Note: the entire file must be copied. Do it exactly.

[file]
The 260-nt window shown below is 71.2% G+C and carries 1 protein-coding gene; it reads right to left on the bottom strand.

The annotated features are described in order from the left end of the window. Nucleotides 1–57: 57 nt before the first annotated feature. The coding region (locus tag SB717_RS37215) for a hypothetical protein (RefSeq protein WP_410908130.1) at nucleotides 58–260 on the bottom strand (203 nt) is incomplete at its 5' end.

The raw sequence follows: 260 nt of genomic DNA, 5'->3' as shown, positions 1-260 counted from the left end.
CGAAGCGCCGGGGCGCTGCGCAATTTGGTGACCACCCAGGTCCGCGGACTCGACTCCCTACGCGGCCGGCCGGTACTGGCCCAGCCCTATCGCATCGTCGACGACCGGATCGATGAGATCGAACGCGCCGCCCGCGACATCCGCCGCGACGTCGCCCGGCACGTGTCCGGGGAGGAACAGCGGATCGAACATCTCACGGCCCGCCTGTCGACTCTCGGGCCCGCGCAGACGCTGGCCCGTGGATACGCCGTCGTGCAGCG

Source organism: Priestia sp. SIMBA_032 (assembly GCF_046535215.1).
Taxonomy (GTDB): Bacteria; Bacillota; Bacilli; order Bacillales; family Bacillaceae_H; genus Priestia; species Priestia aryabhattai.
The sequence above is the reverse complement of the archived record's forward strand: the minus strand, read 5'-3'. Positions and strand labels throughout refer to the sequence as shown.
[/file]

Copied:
The 260-nt window shown below is 71.2% G+C and carries 1 protein-coding gene; it reads right to left on the bottom strand.

The annotated features are described in order from the left end of the window. Nucleotides 1–57: 57 nt before the first annotated feature. The coding region (locus tag SB717_RS37215) for a hypothetical protein (RefSeq protein WP_410908130.1) at nucleotides 58–260 on the bottom strand (203 nt) is incomplete at its 5' end.

The raw sequence follows: 260 nt of genomic DNA, 5'->3' as shown, positions 1-260 counted from the left end.
CGAAGCGCCGGGGCGCTGCGCAATTTGGTGACCACCCAGGTCCGCGGACTCGACTCCCTACGCGGCCGGCCGGTACTGGCCCAGCCCTATCGCATCGTCGACGACCGGATCGATGAGATCGAACGCGCCGCCCGCGACATCCGCCGCGACGTCGCCCGGCACGTGTCCGGGGAGGAACAGCGGATCGAACATCTCACGGCCCGCCTGTCGACTCTCGGGCCCGCGCAGACGCTGGCCCGTGGATACGCCGTCGTGCAGCG

Source organism: Priestia sp. SIMBA_032 (assembly GCF_046535215.1).
Taxonomy (GTDB): Bacteria; Bacillota; Bacilli; order Bacillales; family Bacillaceae_H; genus Priestia; species Priestia aryabhattai.
The sequence above is the reverse complement of the archived record's forward strand: the minus strand, read 5'-3'. Positions and strand labels throughout refer to the sequence as shown.